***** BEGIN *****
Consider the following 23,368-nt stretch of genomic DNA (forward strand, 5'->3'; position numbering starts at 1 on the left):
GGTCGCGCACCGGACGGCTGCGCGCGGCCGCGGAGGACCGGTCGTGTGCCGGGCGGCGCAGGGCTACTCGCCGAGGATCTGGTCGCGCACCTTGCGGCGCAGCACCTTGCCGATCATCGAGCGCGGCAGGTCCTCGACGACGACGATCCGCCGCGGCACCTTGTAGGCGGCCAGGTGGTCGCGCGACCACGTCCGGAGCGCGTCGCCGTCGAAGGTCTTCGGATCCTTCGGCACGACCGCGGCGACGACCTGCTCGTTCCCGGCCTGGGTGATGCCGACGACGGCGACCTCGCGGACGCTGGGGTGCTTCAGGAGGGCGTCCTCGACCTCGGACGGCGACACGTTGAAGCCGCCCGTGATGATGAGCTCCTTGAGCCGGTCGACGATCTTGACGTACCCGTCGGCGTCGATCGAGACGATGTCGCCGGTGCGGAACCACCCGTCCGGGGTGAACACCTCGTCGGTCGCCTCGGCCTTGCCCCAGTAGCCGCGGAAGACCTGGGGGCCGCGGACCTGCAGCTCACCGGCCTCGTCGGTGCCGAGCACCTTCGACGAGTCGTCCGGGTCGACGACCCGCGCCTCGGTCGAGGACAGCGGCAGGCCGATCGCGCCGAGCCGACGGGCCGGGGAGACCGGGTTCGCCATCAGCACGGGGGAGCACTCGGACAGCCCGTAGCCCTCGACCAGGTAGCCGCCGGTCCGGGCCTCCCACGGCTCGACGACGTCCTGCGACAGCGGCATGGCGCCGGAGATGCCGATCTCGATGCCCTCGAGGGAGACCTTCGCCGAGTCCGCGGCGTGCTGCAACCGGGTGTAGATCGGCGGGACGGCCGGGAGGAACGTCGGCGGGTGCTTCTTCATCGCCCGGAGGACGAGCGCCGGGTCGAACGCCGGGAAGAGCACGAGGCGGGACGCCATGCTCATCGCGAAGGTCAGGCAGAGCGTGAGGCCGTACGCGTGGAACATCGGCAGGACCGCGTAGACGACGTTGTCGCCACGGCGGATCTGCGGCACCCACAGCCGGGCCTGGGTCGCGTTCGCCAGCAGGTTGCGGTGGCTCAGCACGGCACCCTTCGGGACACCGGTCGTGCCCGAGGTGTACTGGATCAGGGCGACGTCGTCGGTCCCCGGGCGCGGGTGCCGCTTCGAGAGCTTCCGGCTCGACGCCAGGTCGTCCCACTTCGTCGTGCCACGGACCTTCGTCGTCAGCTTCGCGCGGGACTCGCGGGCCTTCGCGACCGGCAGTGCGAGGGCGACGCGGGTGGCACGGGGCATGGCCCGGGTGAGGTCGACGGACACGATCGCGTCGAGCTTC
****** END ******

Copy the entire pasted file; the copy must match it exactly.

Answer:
Consider the following 23,368-nt stretch of genomic DNA (forward strand, 5'->3'; position numbering starts at 1 on the left):
GGTCGCGCACCGGACGGCTGCGCGCGGCCGCGGAGGACCGGTCGTGTGCCGGGCGGCGCAGGGCTACTCGCCGAGGATCTGGTCGCGCACCTTGCGGCGCAGCACCTTGCCGATCATCGAGCGCGGCAGGTCCTCGACGACGACGATCCGCCGCGGCACCTTGTAGGCGGCCAGGTGGTCGCGCGACCACGTCCGGAGCGCGTCGCCGTCGAAGGTCTTCGGATCCTTCGGCACGACCGCGGCGACGACCTGCTCGTTCCCGGCCTGGGTGATGCCGACGACGGCGACCTCGCGGACGCTGGGGTGCTTCAGGAGGGCGTCCTCGACCTCGGACGGCGACACGTTGAAGCCGCCCGTGATGATGAGCTCCTTGAGCCGGTCGACGATCTTGACGTACCCGTCGGCGTCGATCGAGACGATGTCGCCGGTGCGGAACCACCCGTCCGGGGTGAACACCTCGTCGGTCGCCTCGGCCTTGCCCCAGTAGCCGCGGAAGACCTGGGGGCCGCGGACCTGCAGCTCACCGGCCTCGTCGGTGCCGAGCACCTTCGACGAGTCGTCCGGGTCGACGACCCGCGCCTCGGTCGAGGACAGCGGCAGGCCGATCGCGCCGAGCCGACGGGCCGGGGAGACCGGGTTCGCCATCAGCACGGGGGAGCACTCGGACAGCCCGTAGCCCTCGACCAGGTAGCCGCCGGTCCGGGCCTCCCACGGCTCGACGACGTCCTGCGACAGCGGCATGGCGCCGGAGATGCCGATCTCGATGCCCTCGAGGGAGACCTTCGCCGAGTCCGCGGCGTGCTGCAACCGGGTGTAGATCGGCGGGACGGCCGGGAGGAACGTCGGCGGGTGCTTCTTCATCGCCCGGAGGACGAGCGCCGGGTCGAACGCCGGGAAGAGCACGAGGCGGGACGCCATGCTCATCGCGAAGGTCAGGCAGAGCGTGAGGCCGTACGCGTGGAACATCGGCAGGACCGCGTAGACGACGTTGTCGCCACGGCGGATCTGCGGCACCCACAGCCGGGCCTGGGTCGCGTTCGCCAGCAGGTTGCGGTGGCTCAGCACGGCACCCTTCGGGACACCGGTCGTGCCCGAGGTGTACTGGATCAGGGCGACGTCGTCGGTCCCCGGGCGCGGGTGCCGCTTCGAGAGCTTCCGGCTCGACGCCAGGTCGTCCCACTTCGTCGTGCCACGGACCTTCGTCGTCAGCTTCGCGCGGGACTCGCGGGCCTTCGCGACCGGCAGTGCGAGGGCGACGCGGGTGGCACGGGGCATGGCCCGGGTGAGGTCGACGGACACGATCGCGTCGAGCTTC